Why do you want to do that?
One of the common tactic that you can consider to drive adoption of a Business Intelligence system is to integrate/embed the BI reports to the APPS/SITE that the users are already using. Don’t make your users come to you, go to them! As a part of that, I figured out a way to integrate/embed Power View in a Site that was used by existing user base.
You can integrate/embed Power View reports in SharePoint web Parts. Here’s How:
Image Credit & For step by step tutorial, please refer to: Integrate Power View with SharePoint using web parts
Environment: SQL Server 2012 in SharePoint Integrated mode w/ Power View Activated for the site. Also, SharePoint Enterprise 2010.
Topic: Integrating SSRS with SharePoint
Speaker: Kevin Goff
Have you ever seen a SharePoint site that integrates reports from SSRS, and wonder how all the pieces fit? If so, this session is for you. I’ll cover the necessary integration/configuration steps for integrating SSRS 2008R2/SSRS 2012 with SharePoint 2010/2013, as well as deploying reports to a SharePoint location. Because different versions of SSRS integrate differently with the available versions of SharePoint, I’ll provide a feature matrix for specific version integrations. I’ll also show how to integrate SSRS reports into SharePoint/PerformancePoint Services dashboard pages, as well as how to schedule reports for delivery to SharePoint document libraries. You’ll also see the improvements from Microsoft that make reporting against SharePoint lists much easier than before. At the end, I’ll show 2 new features in SSRS: Data Alerts in SharePoint, along with the new SSRS data visualization tool, Power View
I hope to see you there!
Paras | VP of Marketing | PASS BA VC
Take difference between two data values.
Let’s start writing some DAX!
Ok, seems simple, right? Try creating a measure DateDifference:=[EndDate]-[StartDate]
Did that work? NO? Does it return date?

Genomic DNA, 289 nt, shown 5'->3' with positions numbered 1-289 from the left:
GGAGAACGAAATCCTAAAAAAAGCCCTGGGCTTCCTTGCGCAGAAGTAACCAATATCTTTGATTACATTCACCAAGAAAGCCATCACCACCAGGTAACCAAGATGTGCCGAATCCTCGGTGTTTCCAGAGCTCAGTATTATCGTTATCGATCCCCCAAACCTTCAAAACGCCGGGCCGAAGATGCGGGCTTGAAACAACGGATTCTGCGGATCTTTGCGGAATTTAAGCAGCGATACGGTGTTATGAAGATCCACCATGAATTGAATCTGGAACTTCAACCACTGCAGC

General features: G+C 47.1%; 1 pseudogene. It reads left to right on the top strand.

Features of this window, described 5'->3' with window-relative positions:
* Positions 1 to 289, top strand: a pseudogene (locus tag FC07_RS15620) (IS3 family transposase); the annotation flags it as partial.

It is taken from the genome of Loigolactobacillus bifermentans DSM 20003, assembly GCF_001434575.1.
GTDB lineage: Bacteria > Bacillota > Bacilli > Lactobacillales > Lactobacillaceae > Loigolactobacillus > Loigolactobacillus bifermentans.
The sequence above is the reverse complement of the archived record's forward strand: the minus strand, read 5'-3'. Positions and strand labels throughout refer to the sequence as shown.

Don’t worry, Here’s the solution. Try creating following DAX Measure:
That’s about it for this post. Here are some related Posts:
Calculate the difference between two dates in DAX
Q: How can I calculate difference between two dates in DAX (seconds, minutes, hours, days and months)
NETWORKDAYS() Equivalent in PowerPivot?
DateTime columns can be tricky for analysis purposes. They don’t work well with Pivot Tables because of the time part, each value seems unique to the Pivot Table & it also creates problems while creating relationships with Date Dimensions. And so, It’s a common need to convert them to just Date before analyzing data & also a common need to create a relationship between the Date (and not DateTime) with Date Dimension Table.
So if it’s possible, I try to do the data type conversion in the source system query. If your source system is SQL Server, you could use this piece of code:
select [your-fields],cast([DateTime_Col] as date) as Date_Col from TableName
Doing the data type conversion upfront in the source system query is a good thing to do. And I hope this is helpful.
Strange date relationships with #PowerPivot
Date and Date/Time – Sneaky Data Types!
Power BI is an exciting new technology in the business analytics space from Microsoft. I’ve played with its current preview version & attended couple of sessions on Power BI at PASS Summit 2013. Based on my first impression, I noted down Problems that Power BI solves. Note that as of today, it’s in preview & so information around cost is not availale yet but I try to learn and understand as much as I can Today about how Power BI is going to help business users & power users in the future. As a part of that, I’m attending Business Analytics VC’s session on “Power BI Info Management and Data Stewardship” by Matthew Roche & Ofer Ashkenazi on Nov 7th 12 PM EST.
Topic: Power BI Info Management and Data Stewardship